SANTA FE, New Mexico — Outside the Center for Contemporary Arts Santa Fe’s gallery entrance, a banner announces Self-Determined: A Contemporary Survey of Native and Indigenous Artists and another lists the artists with their tribal affiliations and other heritages, an effective proper first introduction mirroring the intertribal practice of identifying ourselves and naming those to whom we belong. Inside, a curatorial statement promises artist-led subject matter. 

The show reveals an intriguing slice of the breadth of work that Indigenous artists are creating today, presenting rich expressions which also prompt questions about the contexts that we collectively occupy. For example, Dyani White Hawk (Sičangu Lakota) models mindful intertribal responsibility by exposing listeners to “the cadence and sounds” of Native languages through the video installation series Listen (2020), made in collaboration with cinematographer Razelle Benally (Oglala Lakota/Diné). (Benally’s credit is limited to the art labels, though her contribution merits inclusion in the artist list.)

Installation view, Dyani White Hawk (Sičangu Lakota, born 1976), LISTEN (2020), HD video in collaboration with cinematographer Razelle Benally (Oglala Lakota/Diné) (courtesy the artist and Bockley Gallery, photo by Neebinnauzhik Southall/Hyperallergic)

Two videos placed near the entry ground the exhibition in the Indigenous Southwest via the languages spoken and locations represented: RoseMarie Lujan (Taos Pueblo) speaks Tiwa in front of a corn field, combined with visuals of Taos Pueblo, squash, and sunflowers, and Shandiin Hiosik Yazzie (Diné/Akimel O’odham/Yoeme) speaks Diné on Diné land. In another room, six more videos spotlight Native women speaking their respective Indigenous languages — Ho-Chunk, Ojibwe, Cocopah, Seneca, Quechan, and Dakota — on their Native lands.

Cultural and regional specificity is seen in the film “Salmon Reflection” (2021) by director Anna Hoover (Norwegian/Unangax̂), which packs an impressive amount of emotionality, cultural viewpoints, and appeals for environmental responsibility into four minutes. Gorgeous visuals show salmon swirling in groups of red, alongside other footage and voiceovers connecting the well-being of salmon, humans, and the environment.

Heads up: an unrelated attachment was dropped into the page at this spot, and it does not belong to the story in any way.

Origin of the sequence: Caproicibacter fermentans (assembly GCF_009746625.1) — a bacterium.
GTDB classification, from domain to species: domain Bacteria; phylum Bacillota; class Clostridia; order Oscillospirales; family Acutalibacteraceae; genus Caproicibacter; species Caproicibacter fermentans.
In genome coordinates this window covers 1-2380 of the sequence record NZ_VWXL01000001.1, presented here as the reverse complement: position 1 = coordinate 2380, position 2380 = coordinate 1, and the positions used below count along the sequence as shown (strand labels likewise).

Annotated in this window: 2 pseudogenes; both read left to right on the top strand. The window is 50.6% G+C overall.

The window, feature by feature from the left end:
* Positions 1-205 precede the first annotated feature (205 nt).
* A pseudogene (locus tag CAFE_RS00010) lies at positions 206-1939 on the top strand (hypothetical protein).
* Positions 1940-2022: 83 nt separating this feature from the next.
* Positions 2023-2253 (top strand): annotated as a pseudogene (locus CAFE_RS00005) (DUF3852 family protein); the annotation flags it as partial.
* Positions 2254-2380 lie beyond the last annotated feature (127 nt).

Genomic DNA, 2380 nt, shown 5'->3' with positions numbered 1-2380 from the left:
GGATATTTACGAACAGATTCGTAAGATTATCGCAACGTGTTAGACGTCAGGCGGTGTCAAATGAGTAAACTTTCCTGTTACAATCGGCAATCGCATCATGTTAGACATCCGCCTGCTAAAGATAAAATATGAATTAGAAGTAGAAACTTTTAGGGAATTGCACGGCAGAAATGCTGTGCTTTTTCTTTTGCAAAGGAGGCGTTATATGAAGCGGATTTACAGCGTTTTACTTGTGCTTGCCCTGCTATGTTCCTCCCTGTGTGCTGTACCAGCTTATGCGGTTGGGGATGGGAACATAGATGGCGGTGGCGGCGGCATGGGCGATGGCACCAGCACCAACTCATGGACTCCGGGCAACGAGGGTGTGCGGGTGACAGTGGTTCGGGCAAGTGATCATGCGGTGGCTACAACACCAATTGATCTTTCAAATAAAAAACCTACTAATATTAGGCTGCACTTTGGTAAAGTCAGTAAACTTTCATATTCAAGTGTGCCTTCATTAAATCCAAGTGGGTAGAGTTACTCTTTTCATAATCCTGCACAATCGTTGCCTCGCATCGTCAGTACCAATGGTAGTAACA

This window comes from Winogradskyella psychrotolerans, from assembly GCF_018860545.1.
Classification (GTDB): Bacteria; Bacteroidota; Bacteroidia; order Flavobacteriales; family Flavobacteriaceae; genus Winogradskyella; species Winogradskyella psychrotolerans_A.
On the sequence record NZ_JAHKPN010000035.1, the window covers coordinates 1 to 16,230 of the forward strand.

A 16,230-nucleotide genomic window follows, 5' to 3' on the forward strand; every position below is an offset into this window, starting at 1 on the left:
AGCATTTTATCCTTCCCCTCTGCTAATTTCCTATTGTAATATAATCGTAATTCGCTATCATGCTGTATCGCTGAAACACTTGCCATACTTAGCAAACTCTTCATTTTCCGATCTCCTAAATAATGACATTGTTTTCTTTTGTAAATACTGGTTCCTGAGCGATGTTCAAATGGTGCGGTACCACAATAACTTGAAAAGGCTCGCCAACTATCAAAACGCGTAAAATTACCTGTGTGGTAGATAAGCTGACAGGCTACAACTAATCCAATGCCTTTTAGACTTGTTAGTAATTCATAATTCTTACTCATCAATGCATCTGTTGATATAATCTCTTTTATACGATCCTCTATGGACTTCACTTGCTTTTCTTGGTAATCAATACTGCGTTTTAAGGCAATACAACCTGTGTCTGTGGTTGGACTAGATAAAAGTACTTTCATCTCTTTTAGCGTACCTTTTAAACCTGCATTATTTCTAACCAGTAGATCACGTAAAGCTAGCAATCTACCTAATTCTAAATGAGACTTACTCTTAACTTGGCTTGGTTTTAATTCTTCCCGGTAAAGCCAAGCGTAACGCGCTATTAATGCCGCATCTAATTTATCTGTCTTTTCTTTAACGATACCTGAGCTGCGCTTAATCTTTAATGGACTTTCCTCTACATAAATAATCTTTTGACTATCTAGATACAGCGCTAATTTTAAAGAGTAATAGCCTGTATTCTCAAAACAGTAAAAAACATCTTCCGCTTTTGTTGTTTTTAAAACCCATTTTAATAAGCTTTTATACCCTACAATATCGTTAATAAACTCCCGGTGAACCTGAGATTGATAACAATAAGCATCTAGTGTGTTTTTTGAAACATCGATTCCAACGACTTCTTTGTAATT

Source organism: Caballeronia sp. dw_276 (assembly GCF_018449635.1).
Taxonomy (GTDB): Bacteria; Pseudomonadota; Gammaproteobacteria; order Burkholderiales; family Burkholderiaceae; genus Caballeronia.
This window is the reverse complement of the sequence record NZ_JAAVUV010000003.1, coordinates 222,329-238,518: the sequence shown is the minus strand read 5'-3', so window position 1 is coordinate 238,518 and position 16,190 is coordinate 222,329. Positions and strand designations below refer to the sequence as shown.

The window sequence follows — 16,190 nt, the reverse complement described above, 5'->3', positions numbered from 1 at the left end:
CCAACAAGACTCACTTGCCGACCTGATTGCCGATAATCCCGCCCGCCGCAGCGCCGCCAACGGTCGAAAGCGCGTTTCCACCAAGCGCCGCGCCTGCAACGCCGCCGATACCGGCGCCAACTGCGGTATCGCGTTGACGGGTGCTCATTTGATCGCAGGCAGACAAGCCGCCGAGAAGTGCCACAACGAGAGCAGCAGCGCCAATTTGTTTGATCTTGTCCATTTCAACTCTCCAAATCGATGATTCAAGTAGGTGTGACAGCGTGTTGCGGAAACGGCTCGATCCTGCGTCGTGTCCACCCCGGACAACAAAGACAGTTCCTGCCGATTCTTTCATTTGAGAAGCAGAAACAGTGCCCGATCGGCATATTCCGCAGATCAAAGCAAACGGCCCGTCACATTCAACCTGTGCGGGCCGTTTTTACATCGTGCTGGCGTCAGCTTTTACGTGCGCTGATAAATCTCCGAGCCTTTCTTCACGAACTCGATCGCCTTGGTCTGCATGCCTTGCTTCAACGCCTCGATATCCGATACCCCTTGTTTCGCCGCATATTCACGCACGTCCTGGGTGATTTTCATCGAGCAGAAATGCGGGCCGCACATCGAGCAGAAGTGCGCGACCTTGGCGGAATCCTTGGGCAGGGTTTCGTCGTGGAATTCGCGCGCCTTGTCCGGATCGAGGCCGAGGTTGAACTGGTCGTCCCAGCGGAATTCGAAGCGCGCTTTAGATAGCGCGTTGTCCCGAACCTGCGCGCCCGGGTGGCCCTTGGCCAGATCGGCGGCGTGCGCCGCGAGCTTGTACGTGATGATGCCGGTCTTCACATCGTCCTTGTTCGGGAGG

Anna Hoover (Norwegian/Unangax̂), “Salmon Reflection” (2021), film, duration: 4 minutes (photo by Neebinnauzhik Southall/Hyperallergic)

As a mixed person living away from her Tlingit homelands, Ursala Hudson (Tlingit) once felt like she didn’t have a right to weave like her mother. However, her ceremonial regalia ensembles convey strong Northwest Coast weaving skills via wearable pieces that encircle the shoulders and waist. “Tideland Warrior (Chilkat and Ravenstail ceremonial regalia ensemble),” which references both her clan and the pines of Colorado, is a moving demonstration of integration of the self.

Several works interact with form and concept. “Her Favorite Color Is Pink” (2022), a monumental 70” x 70” acrylic on canvas painting by Jordan Ann Craig (Northern Cheyenne), exemplifies precise hard-edged painting with clear references to the abstraction of geometric Plains beadwork designs in two shades of pink, orange-red, orange, cream, navy, and gray. Craig’s approach links to “Transformation No. 1” (2018) by abstract painter Jeff Kahm (Plains Cree, 1968–2021), in which diagonal sections and stripes of lime green, orange-yellow, white, black, and blue acrylic paint extend over an irregularly shaped six-sided canvas.

Jordan Ann Craig (Northern Cheyenne), “Her Favorite Color Is Pink” (2022), acrylic on canvas, 70 x 70 inches (courtesy the artist and Tia Collection, photo by Neebinnauzhik Southall/Hyperallergic)

Erica Lord (Tanana Athabaskan/Inupiaq/Finnish/Swedish/English/Japanese) reinterprets health data “representing diseases that disproportionately infect and devastate Native populations” via loom-beaded burden straps. A mannequin wears gloves, a parka, scarf, beaded headband, and the “Multiple Myeloma Burden Strap” (2022), created with a dynamic array of beads in pink, red, blue, white, and more. Two more beaded straps are displayed on platforms, “Leukemia Burden Strap, DNA Microarray” (2022) and “Adrenalocortisol Cancer Burden Strap, DNA microarray (Diabetes comorbidity complication)” (2021).